Adjoint solver technology looks as one of the most promising tool for CFD development. And the current adjoint implementation embedded in Fluent 15 is today one of the most performing and reliable one.
Adjoint sensitivity data allows to predict the effect of the position of each node of the calculation mesh on an observed quantity (that could be a pressure drop a drag force or a complex function defined by the user). This means that the user can understand what areas have to be updated to obtain the maximum benefit.
Mesh morphing tool RBF Morph allows to accurately redefine the shape of the mesh and it has been coupled to the adjoint technology to fully exploit the potential of obtained sensitivity. Two main features are now available: adjoint sculpting and adjoint preview.
Adjoint sculpting allows to use sensitivity data obtained at the end of an adjoint run. RBF Morph can interact with the morphing box of the adjoint module so that shape information can be captured and used in a standard RBF Morph set-up. Several shapes (different portion of the model) can be captured in the same session and imposed enabling further constraints i.e. preserving details that cannot be modified.
Adjoint preview allows to compute adjoint derivatives with a respect to shape parameters imposed by the user. Standard RBF Morph shape modifications can be used and/or shapes defined using adjoint sculpting. The great potential is that the user can compute sensitivity with respect to an arbitrary number of design variables without any extra computational efforts. Sensitivity can be evaluated with respect to the baseline or with respect to a different configuration produced by a given status of shape parameters (a recalculation of CFD and adjoint solutions is obviously required). This allows to enable local optimisation workflow gradient based (as for instance the Steepest Descent Method) or to enrich DOE tables using sensitivity data.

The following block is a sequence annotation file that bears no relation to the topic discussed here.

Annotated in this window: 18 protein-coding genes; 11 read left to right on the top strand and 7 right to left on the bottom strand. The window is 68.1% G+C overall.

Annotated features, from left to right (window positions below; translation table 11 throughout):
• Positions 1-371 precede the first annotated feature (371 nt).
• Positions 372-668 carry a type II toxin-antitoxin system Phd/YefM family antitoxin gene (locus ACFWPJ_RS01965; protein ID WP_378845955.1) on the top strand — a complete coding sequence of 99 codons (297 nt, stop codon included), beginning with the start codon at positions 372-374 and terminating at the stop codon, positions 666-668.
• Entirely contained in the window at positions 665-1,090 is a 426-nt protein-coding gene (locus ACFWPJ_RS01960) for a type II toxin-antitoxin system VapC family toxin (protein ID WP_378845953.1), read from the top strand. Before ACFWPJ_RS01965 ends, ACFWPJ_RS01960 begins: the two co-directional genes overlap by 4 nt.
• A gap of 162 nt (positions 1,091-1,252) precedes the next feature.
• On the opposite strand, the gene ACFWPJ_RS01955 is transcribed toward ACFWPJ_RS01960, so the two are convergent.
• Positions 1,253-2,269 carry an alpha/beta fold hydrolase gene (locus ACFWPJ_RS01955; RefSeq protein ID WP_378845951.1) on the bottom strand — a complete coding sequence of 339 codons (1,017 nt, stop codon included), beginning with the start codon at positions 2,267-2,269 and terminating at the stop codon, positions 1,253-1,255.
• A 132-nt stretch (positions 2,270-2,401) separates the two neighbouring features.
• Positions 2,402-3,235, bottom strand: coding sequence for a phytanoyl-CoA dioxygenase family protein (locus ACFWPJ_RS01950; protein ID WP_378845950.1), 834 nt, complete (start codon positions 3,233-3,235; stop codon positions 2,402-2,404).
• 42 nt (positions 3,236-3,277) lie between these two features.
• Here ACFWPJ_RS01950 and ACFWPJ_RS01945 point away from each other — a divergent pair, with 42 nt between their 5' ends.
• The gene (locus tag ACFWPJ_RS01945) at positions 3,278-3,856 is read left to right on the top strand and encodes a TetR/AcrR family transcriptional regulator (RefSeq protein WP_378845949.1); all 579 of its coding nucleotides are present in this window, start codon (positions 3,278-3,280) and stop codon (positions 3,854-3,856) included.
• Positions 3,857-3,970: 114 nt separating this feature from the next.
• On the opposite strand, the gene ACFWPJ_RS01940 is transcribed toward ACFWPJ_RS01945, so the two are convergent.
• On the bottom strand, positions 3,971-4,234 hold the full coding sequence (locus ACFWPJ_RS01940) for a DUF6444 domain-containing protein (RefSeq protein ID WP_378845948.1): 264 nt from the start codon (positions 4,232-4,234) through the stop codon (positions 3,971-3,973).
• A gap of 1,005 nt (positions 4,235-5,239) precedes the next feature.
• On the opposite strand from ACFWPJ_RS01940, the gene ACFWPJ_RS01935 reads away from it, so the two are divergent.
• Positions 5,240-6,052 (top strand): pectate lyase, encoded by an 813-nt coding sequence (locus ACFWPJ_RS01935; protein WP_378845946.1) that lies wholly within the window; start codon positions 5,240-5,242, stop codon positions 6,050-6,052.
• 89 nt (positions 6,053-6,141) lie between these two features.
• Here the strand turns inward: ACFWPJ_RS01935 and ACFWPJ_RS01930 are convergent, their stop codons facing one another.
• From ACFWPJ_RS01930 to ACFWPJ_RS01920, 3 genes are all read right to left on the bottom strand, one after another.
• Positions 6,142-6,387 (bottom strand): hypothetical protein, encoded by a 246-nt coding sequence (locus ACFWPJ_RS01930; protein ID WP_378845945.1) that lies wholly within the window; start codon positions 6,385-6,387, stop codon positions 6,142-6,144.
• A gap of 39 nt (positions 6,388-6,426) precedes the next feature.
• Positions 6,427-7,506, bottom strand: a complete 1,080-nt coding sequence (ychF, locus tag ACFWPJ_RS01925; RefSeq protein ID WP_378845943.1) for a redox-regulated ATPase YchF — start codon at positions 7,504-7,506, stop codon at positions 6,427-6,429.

Whatever is the workflow a key feature enabled using RBF Morph is the capability to update the CAD model of the original design into the new optimized one. A NURBS transformation is required for this purpose and NURBS morphing is then used to generate the new geometry.
Advanced coupling between RBF Morph and the adjoint solver is demonstrated with practical examples. Two examples on simple models that are part of RBF Morph Tutorials line (internal flow and external flow). Two examples on complex industrial application: the airbox of 3 cylinders engine, and the body of a sedan car.